The rainbowfish are a group of small, freshwater fish with a fairly compressed body, large scales, and, as the name suggests, bright colouration (3). The Lake Kurumoi rainbowfish is quite variable in colour, the male being either pale bluish to purplish, with a black stripe along the side, or silvery, with red speckling and with narrow red lines between each row of scales on the sides. The fins are red (2) (4). As in other rainbowfish, the female is less brightly coloured than the male, with less elaborate fins (2) (3) (4), while young males may be more pinkish-purple in colour, turning brighter orange-red with age (2). The Lake Kurumoi rainbowfish has two dorsal fins, the second of which is longer than the first and lacks spines, and there is also a long anal fin beneath the body (3). Although potentially growing up to about nine centimetres, a maximum length of six centimetres is more usual (2) (4).
- Also known as
- Lake Kuromai rainbowfish.
- Length: up to 9 cm (2)
Lake Kurumoi rainbowfish biology
Virtually nothing is known about the biology of this species. In general, though, rainbowfish are schooling fishes, and eat a variety of foods, including algae, aquatic insects and small crustaceans. Breeding may occur year-round, or may be stimulated by the rainy season, and the eggs are reportedly laid in aquatic vegetation, hatching after one to two weeks (3).
Lake Kurumoi rainbowfish range
The Lake Kurumoi rainbowfish, as its common name suggests, is endemic to Lake Kurumoi, in the Vogelkop Peninsula of Irian Jaya, Indonesia (1) (2) (4) (5).
Lake Kurumoi rainbowfish habitat
Like other rainbowfish, the Lake Kurumoi rainbowfish inhabits freshwater. Lake Kurumoi is a small lake, around 500 by 800 metres, and is part of the Yakati River system, located in mountainous terrain at around 400 metres above sea level (1) (2) (4) (5).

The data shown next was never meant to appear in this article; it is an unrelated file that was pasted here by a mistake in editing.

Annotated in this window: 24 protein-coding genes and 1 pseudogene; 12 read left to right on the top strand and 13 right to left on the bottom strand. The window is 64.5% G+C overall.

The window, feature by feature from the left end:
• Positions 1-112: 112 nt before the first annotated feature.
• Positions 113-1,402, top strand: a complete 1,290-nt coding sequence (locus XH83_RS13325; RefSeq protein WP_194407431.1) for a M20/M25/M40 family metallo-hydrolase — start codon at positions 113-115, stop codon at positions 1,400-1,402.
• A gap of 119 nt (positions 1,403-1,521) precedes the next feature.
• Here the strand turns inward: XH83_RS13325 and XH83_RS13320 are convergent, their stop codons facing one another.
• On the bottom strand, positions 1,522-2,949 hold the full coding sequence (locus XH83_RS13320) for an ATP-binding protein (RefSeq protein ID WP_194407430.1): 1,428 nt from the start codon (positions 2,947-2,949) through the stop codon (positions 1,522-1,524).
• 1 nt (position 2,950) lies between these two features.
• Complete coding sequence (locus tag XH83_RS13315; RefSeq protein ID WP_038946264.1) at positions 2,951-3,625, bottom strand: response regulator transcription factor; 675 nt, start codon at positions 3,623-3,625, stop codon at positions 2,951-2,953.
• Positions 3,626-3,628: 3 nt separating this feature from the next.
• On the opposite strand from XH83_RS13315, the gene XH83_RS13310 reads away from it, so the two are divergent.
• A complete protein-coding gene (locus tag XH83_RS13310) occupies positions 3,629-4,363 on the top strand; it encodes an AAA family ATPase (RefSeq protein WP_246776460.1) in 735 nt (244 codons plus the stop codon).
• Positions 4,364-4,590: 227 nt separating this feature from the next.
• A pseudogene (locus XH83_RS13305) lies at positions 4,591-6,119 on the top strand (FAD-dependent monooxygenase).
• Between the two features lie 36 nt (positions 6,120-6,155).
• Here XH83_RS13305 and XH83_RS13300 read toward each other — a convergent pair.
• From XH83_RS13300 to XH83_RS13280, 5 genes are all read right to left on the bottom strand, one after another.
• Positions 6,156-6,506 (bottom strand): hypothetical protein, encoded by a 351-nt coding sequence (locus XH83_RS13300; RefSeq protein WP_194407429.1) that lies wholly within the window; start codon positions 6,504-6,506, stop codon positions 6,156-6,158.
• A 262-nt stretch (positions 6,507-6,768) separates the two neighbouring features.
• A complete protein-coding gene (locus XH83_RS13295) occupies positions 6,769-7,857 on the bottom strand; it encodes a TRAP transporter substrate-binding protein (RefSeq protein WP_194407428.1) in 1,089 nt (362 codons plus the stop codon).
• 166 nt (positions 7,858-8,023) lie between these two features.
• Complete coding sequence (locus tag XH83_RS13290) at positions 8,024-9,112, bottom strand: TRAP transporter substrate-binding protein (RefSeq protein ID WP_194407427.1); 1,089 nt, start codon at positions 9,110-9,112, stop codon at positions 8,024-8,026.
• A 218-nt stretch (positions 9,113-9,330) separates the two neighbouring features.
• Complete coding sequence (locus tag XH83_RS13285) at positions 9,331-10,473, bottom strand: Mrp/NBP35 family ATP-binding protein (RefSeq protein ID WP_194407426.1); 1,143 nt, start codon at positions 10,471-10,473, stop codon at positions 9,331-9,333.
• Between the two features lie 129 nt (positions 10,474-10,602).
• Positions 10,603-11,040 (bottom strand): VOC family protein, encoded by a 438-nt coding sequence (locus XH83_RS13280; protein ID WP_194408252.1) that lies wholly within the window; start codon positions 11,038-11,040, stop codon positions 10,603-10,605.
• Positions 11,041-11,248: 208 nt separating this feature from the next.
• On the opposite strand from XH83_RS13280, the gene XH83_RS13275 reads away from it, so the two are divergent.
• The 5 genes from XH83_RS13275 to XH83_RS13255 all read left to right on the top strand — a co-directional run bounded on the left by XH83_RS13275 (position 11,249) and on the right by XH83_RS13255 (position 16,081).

Lake Kurumoi rainbowfish status
Classified as Vulnerable (VU) on the IUCN Red List (1).
Lake Kurumoi rainbowfish threats
The main threat to the Lake Kurumoi rainbowfish is habitat alteration due to an infestation of tilapia (1), an invasive fish that has been introduced to many areas as a food source. The beautiful colours of rainbowfish have also made them popular in the aquarium trade (3). The Lake Kurumoi rainbowfish was introduced to this trade in 1999 (2), although the impact on the wild population is unknown. Its restriction to a single lake may also make this species particularly vulnerable to any environmental catastrophe to hit the lake.
There are currently no known conservation measures in place for the Lake Kurumoi rainbowfish. Further research into the species and the threats it faces are likely to be needed before any appropriate conservation action can be taken.
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- Simple plants that lack roots, stems and leaves but contain the green pigment chlorophyll. Most occur in marine and freshwater habitats.
- Anal fin
- In fish, an unpaired fin on the under surface of a fish, behind the anus.
- Diverse group of arthropods (a phylum of animals with jointed limbs and a hard chitinous exoskeleton) characterised by the possession of two pairs of antennae, one pair of mandibles (parts of the mouthparts used for handling and processing food) and two pairs of maxillae (appendages used in eating, which are located behind the mandibles). Includes crabs, lobsters, shrimps, slaters, woodlice and barnacles.
- Dorsal fin
- The unpaired fin found on the back of the body of fish, or the raised structure on the back of most cetaceans.
- A species or taxonomic group that is only found in one particular country or geographic area.